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From linear to nonlinear television services : the representation of ethnoracial minorities in French audiovisual contents 


This Carism study day will investigate the evolution in the modes of representation of ethnic minorities (Safi, 2013; Cervulle, 2013) in France, in the context of a provision  of audiovisual content that is increasingly drawn from online and often foreign media, and therefore free from most of french regulations and policies.


The question of the representation of minorities has been preoccupying the public authorities since the 1990s. It took the specific form of the establishment of various safeguards during the 2000s: in 2005 a support fund was allocated to the development of film projects ‘promoting the diversity of our French society’, supervised from 2007 onwards by an ‘images of diversity’ commission co-directed by the CNC (National Centre for Cinema and the Moving Image) and the Agency for Equal Opportunities. The CSA (Superior Audiovisual Council), meanwhile, included a ‘representation of minorities’ component in its annual report for 2000, and was then provided with a ‘Diversity Observatory’ in 2008, bringing together mainly media professionals in order to ‘monitor actions implemented by television and radio channels to promote diversity in French society and to fight against discrimination.’

At the same time, several successive institutional reports were produced in the context of this policy. The pioneering surveys by Marie-France Malonga (2000) and Éric Macé (2008) raised two issues, the first theoretical, the second methodological.

First, ‘diversity’ is understood in these different reports in a broad sense, gradually covering several criteria: socio-professional category, gender, and finally ‘ethnic markers’. For this last category, the problem of conceptualization turns out to be a challenge: the term ‘non-White people’ was used in 2000 and is found in the 2013-2018 CSA report in its study of representations. This category is meant to cover several populations, under the terms of ‘Black’, ‘Arab’, ‘Asians’, and ‘others’ – a word that rubs shoulders with other terms in official discourse such as ‘diversity’, ‘visible minorities’ and ‘invisible minorities’. These are sometimes euphemistic formulations, often taken up by the press to designate a social reality that is in political and philosophical tension with a universalist vision of the French Republic (Fassin, 2006). Secondly, these reports reveal a degree of methodological trial and error, noted by the sociologist Maxime Cervulle in 2013. Cervulle stresses the need to supplement the quantitative studies favoured by the CSA with a qualitative approach. While the regulatory authority has since provided sometimes highly informative case studies, these latter nevertheless demonstrate a need to come up with new tools capable of studying the place and the representations of ethnic minorities in the media.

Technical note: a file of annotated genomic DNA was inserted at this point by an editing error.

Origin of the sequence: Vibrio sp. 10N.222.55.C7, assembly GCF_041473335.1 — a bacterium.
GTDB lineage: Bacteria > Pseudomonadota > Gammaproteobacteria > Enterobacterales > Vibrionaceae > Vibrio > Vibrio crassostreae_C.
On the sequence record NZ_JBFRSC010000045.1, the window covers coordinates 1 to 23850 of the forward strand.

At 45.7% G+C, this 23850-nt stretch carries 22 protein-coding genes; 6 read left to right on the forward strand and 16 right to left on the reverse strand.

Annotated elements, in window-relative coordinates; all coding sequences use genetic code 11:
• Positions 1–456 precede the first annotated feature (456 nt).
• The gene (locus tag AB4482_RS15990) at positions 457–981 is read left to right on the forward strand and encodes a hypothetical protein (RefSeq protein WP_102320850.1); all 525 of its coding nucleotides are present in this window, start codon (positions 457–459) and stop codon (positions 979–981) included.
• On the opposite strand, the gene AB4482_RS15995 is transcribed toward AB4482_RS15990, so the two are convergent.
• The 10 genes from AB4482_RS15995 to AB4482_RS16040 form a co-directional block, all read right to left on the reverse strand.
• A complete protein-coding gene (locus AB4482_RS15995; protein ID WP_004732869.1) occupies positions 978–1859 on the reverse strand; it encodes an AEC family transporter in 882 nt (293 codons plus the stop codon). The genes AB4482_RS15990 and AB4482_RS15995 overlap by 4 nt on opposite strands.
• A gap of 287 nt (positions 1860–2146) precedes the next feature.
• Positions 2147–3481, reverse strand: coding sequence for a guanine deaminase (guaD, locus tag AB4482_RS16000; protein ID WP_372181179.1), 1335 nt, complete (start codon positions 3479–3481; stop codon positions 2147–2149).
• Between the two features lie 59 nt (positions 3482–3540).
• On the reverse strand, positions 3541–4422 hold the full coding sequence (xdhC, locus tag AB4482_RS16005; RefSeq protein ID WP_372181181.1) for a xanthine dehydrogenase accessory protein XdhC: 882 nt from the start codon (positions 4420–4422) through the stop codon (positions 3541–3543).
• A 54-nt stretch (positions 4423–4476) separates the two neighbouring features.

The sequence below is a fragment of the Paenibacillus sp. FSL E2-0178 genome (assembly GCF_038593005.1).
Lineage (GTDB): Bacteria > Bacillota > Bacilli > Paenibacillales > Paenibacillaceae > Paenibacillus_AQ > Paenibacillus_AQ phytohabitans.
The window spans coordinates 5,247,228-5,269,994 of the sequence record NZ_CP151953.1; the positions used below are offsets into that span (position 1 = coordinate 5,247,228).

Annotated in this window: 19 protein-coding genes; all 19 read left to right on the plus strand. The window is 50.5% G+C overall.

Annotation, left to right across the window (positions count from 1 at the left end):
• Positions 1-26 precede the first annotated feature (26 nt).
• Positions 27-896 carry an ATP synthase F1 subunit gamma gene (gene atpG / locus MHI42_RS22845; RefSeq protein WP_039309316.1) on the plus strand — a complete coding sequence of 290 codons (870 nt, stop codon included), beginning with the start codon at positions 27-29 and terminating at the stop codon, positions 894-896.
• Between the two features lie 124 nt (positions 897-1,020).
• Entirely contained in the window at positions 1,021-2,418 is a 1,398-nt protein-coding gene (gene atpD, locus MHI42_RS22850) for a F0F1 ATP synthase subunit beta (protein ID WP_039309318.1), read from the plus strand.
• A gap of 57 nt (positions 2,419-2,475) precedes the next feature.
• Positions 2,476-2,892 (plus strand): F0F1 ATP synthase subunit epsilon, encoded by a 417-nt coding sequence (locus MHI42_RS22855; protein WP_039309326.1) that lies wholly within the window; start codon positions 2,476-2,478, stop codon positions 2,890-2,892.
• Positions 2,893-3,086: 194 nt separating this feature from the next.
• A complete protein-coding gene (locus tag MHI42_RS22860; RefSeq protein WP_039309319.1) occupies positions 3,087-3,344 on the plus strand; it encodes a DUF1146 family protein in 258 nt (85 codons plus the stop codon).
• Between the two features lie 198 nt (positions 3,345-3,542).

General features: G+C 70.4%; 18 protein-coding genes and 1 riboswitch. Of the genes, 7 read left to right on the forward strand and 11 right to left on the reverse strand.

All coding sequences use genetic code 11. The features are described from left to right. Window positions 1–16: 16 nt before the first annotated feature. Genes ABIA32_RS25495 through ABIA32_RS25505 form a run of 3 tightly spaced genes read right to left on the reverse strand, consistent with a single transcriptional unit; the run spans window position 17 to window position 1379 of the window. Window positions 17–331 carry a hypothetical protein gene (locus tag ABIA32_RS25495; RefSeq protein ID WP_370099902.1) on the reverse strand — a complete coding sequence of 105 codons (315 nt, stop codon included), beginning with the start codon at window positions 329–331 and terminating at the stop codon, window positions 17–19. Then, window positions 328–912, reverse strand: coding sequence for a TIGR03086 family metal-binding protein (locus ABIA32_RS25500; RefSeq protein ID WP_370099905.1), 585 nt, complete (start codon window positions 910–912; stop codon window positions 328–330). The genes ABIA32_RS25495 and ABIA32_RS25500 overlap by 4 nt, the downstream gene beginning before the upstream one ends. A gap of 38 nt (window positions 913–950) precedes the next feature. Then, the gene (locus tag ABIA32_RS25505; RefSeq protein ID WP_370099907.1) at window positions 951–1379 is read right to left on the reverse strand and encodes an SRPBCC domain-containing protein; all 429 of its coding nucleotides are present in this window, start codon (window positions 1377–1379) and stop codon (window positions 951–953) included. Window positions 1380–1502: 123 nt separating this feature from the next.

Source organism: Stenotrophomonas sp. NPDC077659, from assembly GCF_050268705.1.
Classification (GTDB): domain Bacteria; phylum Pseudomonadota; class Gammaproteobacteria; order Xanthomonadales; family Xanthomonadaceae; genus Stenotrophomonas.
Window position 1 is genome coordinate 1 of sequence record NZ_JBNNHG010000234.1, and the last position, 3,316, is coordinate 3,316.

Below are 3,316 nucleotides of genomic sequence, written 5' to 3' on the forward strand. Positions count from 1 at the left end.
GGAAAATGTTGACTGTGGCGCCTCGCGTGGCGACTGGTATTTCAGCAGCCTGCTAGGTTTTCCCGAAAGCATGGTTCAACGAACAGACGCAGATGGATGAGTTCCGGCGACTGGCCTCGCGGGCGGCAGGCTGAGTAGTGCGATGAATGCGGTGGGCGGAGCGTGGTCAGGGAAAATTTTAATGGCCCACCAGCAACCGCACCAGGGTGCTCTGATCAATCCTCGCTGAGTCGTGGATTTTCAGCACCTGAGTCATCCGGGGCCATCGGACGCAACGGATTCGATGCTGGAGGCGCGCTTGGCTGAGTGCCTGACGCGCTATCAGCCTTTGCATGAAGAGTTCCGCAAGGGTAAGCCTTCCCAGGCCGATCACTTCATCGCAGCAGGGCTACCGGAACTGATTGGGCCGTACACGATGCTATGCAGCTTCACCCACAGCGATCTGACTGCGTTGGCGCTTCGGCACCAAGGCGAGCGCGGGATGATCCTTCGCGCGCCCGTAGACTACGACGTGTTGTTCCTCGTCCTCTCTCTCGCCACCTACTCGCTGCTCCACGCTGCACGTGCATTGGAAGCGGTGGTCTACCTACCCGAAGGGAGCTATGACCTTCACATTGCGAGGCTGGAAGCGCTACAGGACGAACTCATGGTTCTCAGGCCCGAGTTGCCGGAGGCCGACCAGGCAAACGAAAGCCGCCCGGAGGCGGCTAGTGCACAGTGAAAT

Twenty years after the publication of the first report, a new challenge seems to have emerged from digital convergence (Paris, 2006). For several years now, the regulator has been faced with online media companies guided by the logic of audience figures and by a language and style quite different from the major national media. Indeed, the rise of legal or illegal video-on-demand, targeting a particular audience and aimed at ethnic diasporas (of the Afrostream type) can be found alongside amateur YouTube channels intended for a specific community (Sobande, 2017). These content providers, often influenced by the English-speaking world but accessible to French citizens, are independent of the charters and other checks set up by national authorities. At the same time, French public service provision has suffered a setback: the closure of the France Ô channel was finalized in 2019, due to insufficient audience figures – even though this channel had played an essential role in the visibility of Black media figures on French television.

In our opinion, such a disparity between the linear and the delinear might well raise two major questions. The first is of a socio-economic order. A demand-driven economy does indeed seem to be taking over and even making up for the shortcomings of the highly regulated content provided by the major historical media. Therefore, might a commercial and liberal logic, freed from some of the historical, symbolic, political and editorial contingencies of the major national media, help to create a better representation of French ethnic diversity?

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